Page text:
As for the strangest experiences selected for the competition, the Portuguese film “Bad Living” by João Canejo is an independently ordinary film about five women who run an old hotel, where a girl arrives, who causes the reopening of old wounds that everyone thought were closed forever. However, another film by Canejo entitled "Living Bad" is being shown simultaneously at the "Encounters" competition in Berlinale. According to what the press file - as well as the title - shows, it is the inverted of the first film, in which the director tells the story from a different perspective.

With the selection of six films by women directors, the festival shows a clear interest in women's cinema. At more than 30%, the proportion of female directors is significantly higher than at other major film festivals such as Cannes.

Notes on Geographical Representation

In contrast to the diversity of film genres and the increased presence of women, the competition comes with fewer geographical diversity and representation of world cinema, with the selection of 11 European films, all of which belong to the West of the continent (Germany, France, Italy, Spain and Britain), while Eastern European cinema is completely absent from the competition in a unique precedent of its kind. The competition also lacks any Arab or African films, and any work that represents Hollywood cinema. The only American film participating in the competition is an independent film without stars, which is “Past Lives” by Korean director Celine Song, which was shown a few weeks ago at the Sundance Festival and was received with a standing ovation.

Perhaps the lack of geographical balance tells us that the festival’s management has set artistic taste only as a determinant for selecting films away from political calculations and the desire to please everyone. Nonetheless, this is a frustrating situation for numerous filmmakers in developing countries whose work was otherwise warmly welcomed at the Berlinale.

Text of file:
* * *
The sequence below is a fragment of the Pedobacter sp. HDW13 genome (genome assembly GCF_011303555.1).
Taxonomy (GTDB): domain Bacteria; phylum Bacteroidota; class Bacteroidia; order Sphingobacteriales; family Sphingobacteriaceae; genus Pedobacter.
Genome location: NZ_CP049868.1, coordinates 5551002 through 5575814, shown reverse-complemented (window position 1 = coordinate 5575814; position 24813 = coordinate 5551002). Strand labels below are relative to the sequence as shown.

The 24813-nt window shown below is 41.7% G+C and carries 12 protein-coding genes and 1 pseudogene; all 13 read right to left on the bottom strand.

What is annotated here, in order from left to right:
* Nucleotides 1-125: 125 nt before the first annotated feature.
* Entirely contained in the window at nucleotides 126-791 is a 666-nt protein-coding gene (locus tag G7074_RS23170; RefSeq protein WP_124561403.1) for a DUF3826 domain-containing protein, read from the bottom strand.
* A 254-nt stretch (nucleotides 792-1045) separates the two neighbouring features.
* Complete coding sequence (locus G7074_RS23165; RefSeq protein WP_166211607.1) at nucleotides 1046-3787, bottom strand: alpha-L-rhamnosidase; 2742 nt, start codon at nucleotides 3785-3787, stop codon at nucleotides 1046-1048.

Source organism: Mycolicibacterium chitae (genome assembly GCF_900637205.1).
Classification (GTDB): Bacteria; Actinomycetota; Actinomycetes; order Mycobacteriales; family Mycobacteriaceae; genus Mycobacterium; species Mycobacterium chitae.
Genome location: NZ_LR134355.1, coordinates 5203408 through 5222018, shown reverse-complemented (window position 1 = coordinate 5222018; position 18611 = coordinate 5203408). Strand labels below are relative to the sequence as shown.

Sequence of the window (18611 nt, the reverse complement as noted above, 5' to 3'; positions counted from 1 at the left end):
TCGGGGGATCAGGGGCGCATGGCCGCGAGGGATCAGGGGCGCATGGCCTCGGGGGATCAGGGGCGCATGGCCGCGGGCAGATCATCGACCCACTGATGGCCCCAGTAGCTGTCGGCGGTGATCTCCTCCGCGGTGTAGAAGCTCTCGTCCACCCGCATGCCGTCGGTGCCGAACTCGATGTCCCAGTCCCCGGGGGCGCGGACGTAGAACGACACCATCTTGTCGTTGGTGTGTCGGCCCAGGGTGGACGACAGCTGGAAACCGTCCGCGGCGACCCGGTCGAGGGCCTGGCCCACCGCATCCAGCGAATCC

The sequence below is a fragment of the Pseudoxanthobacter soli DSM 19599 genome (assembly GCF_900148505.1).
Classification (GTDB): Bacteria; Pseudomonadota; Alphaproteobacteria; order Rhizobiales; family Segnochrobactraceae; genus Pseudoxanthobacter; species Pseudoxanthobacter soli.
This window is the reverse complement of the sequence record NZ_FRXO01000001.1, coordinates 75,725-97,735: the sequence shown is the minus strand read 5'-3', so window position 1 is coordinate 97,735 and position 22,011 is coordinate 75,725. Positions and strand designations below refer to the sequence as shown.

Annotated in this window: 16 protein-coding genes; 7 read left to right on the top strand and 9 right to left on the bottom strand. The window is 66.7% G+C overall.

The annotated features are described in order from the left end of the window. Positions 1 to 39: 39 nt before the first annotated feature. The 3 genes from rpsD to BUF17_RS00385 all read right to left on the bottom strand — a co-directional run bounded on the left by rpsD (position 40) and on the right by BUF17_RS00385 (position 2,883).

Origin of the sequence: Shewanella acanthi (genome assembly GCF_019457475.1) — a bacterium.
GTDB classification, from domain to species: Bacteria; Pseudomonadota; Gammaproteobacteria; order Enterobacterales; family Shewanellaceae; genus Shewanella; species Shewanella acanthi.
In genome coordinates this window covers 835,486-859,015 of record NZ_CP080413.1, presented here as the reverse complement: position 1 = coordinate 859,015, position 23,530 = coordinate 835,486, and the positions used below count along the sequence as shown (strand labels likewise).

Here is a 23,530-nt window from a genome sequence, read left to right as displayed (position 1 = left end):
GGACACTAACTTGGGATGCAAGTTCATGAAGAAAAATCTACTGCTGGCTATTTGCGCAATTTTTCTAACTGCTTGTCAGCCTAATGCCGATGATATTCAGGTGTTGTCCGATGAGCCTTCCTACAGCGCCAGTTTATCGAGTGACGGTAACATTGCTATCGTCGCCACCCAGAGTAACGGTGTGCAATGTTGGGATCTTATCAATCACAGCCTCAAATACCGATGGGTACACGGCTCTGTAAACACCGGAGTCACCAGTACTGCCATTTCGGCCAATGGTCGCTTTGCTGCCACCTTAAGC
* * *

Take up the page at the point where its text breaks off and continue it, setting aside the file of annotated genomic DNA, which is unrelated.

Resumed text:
Regarding Arab cinema, for the first time, the Forum section for example is devoid of any long Arabic film, whether fictional or documentary. It used to be the section that showed several Arab films every year. So that the Arab presence in Berlinale is limited to two feature films in the panorama, two members of the jury, and two works in the extended Forum section.

Arab presence in Berlinale

At the forefront of the Arab participation comes the appearance of Yemeni cinema for the first time at Berlinale, with the screening of the movie "The Burdened" by Amr Gamal in the Panorama section. It is a story about a family living through the economic pressures of post-war Yemen. The wife discovers that she is carrying a new baby, so she decides with the father to terminate the pregnancy, only to discover that implementing the decision is not an easy matter, even if it is a logical decision aimed at protecting a child from suffering and a family from more pain.

As for the second Arab feature film in Berlinale, it is titled “Under the Sky of Damascus”, a documentary co-directed by Heba Khaled, Ali Wajih and Talal Derky (whose previous film “On Fathers and Sons” was nominated for an Academy Award). An unusual work that takes us to the dark side of the art industry in Syria, through the journey of a group of actresses who were subjected in their career to harassment and physical abuse that are not only related to masculinity, but also to the hierarchy of power within artworks in general.